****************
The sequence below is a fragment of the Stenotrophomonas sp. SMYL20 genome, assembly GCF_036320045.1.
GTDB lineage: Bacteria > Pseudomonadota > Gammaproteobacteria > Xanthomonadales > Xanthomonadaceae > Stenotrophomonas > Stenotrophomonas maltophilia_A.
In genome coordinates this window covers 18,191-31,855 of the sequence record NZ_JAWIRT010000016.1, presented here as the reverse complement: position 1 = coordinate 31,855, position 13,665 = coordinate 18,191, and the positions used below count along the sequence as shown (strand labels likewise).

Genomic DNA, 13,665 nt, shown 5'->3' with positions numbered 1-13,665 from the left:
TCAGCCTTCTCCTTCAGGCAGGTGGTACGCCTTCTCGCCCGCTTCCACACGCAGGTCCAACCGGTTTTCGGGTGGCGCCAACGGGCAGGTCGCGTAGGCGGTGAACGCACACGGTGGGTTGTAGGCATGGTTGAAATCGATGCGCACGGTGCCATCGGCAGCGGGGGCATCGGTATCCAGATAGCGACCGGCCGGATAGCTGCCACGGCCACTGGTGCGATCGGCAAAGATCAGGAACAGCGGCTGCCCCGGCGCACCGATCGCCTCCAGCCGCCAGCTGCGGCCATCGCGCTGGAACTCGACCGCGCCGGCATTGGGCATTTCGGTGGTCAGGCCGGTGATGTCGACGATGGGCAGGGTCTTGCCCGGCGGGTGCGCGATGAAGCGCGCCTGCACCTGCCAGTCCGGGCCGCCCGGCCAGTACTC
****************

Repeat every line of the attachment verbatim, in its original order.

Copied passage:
The sequence below is a fragment of the Stenotrophomonas sp. SMYL20 genome, assembly GCF_036320045.1.
GTDB lineage: Bacteria > Pseudomonadota > Gammaproteobacteria > Xanthomonadales > Xanthomonadaceae > Stenotrophomonas > Stenotrophomonas maltophilia_A.
In genome coordinates this window covers 18,191-31,855 of the sequence record NZ_JAWIRT010000016.1, presented here as the reverse complement: position 1 = coordinate 31,855, position 13,665 = coordinate 18,191, and the positions used below count along the sequence as shown (strand labels likewise).

Genomic DNA, 13,665 nt, shown 5'->3' with positions numbered 1-13,665 from the left:
TCAGCCTTCTCCTTCAGGCAGGTGGTACGCCTTCTCGCCCGCTTCCACACGCAGGTCCAACCGGTTTTCGGGTGGCGCCAACGGGCAGGTCGCGTAGGCGGTGAACGCACACGGTGGGTTGTAGGCATGGTTGAAATCGATGCGCACGGTGCCATCGGCAGCGGGGGCATCGGTATCCAGATAGCGACCGGCCGGATAGCTGCCACGGCCACTGGTGCGATCGGCAAAGATCAGGAACAGCGGCTGCCCCGGCGCACCGATCGCCTCCAGCCGCCAGCTGCGGCCATCGCGCTGGAACTCGACCGCGCCGGCATTGGGCATTTCGGTGGTCAGGCCGGTGATGTCGACGATGGGCAGGGTCTTGCCCGGCGGGTGCGCGATGAAGCGCGCCTGCACCTGCCAGTCCGGGCCGCCCGGCCAGTACTC